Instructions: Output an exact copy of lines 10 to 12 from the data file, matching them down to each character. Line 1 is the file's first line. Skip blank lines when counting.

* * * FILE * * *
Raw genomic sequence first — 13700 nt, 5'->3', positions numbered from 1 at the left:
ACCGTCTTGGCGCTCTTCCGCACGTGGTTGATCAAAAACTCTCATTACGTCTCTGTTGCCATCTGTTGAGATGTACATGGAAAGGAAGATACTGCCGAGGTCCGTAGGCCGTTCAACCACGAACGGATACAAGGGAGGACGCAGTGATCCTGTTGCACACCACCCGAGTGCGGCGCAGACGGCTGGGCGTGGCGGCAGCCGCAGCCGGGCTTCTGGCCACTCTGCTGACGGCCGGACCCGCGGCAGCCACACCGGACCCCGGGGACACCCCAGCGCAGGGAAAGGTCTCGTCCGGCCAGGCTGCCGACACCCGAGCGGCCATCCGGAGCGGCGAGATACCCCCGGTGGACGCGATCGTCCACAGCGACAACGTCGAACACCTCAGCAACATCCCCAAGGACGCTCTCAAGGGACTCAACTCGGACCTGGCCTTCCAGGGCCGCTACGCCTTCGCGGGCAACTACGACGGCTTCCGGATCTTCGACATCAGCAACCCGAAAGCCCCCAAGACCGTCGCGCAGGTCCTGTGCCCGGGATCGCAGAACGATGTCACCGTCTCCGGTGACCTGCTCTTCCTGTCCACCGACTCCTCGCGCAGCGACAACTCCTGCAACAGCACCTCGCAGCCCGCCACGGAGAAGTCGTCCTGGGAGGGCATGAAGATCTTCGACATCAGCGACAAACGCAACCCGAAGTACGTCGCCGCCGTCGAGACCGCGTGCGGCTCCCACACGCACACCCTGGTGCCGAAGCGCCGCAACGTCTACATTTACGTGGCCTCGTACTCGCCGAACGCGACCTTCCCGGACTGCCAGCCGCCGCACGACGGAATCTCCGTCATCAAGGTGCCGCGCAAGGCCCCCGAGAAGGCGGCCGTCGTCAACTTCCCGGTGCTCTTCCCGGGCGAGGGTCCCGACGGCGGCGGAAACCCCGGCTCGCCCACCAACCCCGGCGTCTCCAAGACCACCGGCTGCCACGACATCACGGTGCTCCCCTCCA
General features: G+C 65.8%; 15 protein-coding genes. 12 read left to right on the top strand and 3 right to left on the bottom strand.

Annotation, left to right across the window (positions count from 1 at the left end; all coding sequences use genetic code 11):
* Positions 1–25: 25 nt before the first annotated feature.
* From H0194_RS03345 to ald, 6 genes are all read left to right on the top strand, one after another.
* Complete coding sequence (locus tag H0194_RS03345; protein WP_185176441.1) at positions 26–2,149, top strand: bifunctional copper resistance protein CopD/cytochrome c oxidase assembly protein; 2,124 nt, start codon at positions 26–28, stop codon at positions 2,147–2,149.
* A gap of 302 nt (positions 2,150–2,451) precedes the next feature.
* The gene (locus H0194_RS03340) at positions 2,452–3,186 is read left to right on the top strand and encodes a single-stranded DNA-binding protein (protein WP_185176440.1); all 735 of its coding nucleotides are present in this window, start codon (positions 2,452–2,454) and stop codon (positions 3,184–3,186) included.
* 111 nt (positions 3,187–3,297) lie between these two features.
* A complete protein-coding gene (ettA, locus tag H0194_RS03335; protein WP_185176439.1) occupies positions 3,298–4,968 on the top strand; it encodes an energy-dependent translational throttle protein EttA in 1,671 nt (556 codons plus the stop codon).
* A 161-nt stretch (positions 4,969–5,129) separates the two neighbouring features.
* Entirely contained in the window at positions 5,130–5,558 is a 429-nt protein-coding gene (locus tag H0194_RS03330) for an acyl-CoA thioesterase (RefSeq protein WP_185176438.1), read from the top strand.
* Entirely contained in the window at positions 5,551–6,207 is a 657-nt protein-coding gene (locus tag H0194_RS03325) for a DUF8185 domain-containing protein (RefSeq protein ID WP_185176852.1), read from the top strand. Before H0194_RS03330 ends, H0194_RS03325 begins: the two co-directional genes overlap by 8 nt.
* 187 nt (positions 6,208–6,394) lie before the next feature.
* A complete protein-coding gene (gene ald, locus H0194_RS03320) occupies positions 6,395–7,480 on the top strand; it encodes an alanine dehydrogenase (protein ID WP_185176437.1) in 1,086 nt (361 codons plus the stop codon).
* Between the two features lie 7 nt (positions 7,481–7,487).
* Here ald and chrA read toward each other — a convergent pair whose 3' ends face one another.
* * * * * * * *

* 111 nt (positions 3,187–3,297) lie between these two features.
* A complete protein-coding gene (ettA, locus tag H0194_RS03335; protein WP_185176439.1) occupies positions 3,298–4,968 on the top strand; it encodes an energy-dependent translational throttle protein EttA in 1,671 nt (556 codons plus the stop codon).
* A 161-nt stretch (positions 4,969–5,129) separates the two neighbouring features.